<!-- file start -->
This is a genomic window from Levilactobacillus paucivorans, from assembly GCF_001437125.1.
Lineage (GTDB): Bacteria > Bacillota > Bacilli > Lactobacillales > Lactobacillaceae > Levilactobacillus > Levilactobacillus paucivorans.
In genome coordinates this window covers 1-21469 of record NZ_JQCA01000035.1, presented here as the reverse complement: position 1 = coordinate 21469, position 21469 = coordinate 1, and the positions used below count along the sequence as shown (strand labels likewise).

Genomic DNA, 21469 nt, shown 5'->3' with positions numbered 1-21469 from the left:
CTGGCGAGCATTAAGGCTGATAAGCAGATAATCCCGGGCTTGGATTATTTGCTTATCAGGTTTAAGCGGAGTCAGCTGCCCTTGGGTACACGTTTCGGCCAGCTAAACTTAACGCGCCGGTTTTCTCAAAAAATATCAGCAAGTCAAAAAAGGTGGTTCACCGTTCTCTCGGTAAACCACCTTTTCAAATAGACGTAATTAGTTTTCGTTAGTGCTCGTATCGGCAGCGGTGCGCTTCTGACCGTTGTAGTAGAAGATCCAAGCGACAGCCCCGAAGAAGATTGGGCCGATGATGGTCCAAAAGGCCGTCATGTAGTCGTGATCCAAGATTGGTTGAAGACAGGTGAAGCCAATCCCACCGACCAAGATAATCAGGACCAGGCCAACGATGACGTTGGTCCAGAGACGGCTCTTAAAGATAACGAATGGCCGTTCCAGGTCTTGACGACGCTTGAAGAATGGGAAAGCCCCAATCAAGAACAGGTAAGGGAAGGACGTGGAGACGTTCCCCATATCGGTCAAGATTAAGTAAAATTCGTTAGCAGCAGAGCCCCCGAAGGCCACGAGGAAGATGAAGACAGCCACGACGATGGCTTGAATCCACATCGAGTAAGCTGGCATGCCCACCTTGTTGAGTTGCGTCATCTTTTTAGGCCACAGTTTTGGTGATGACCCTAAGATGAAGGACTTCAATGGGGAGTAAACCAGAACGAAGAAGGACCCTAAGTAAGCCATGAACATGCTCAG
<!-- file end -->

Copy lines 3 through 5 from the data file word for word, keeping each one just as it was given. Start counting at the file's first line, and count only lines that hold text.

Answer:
In genome coordinates this window covers 1-21469 of record NZ_JQCA01000035.1, presented here as the reverse complement: position 1 = coordinate 21469, position 21469 = coordinate 1, and the positions used below count along the sequence as shown (strand labels likewise).

Genomic DNA, 21469 nt, shown 5'->3' with positions numbered 1-21469 from the left:
CTGGCGAGCATTAAGGCTGATAAGCAGATAATCCCGGGCTTGGATTATTTGCTTATCAGGTTTAAGCGGAGTCAGCTGCCCTTGGGTACACGTTTCGGCCAGCTAAACTTAACGCGCCGGTTTTCTCAAAAAATATCAGCAAGTCAAAAAAGGTGGTTCACCGTTCTCTCGGTAAACCACCTTTTCAAATAGACGTAATTAGTTTTCGTTAGTGCTCGTATCGGCAGCGGTGCGCTTCTGACCGTTGTAGTAGAAGATCCAAGCGACAGCCCCGAAGAAGATTGGGCCGATGATGGTCCAAAAGGCCGTCATGTAGTCGTGATCCAAGATTGGTTGAAGACAGGTGAAGCCAATCCCACCGACCAAGATAATCAGGACCAGGCCAACGATGACGTTGGTCCAGAGACGGCTCTTAAAGATAACGAATGGCCGTTCCAGGTCTTGACGACGCTTGAAGAATGGGAAAGCCCCAATCAAGAACAGGTAAGGGAAGGACGTGGAGACGTTCCCCATATCGGTCAAGATTAAGTAAAATTCGTTAGCAGCAGAGCCCCCGAAGGCCACGAGGAAGATGAAGACAGCCACGACGATGGCTTGAATCCACATCGAGTAAGCTGGCATGCCCACCTTGTTGAGTTGCGTCATCTTTTTAGGCCACAGTTTTGGTGATGACCCTAAGATGAAGGACTTCAATGGGGAGTAAACCAGAACGAAGAAGGACCCTAAGTAAGCCATGAACATGCTCAG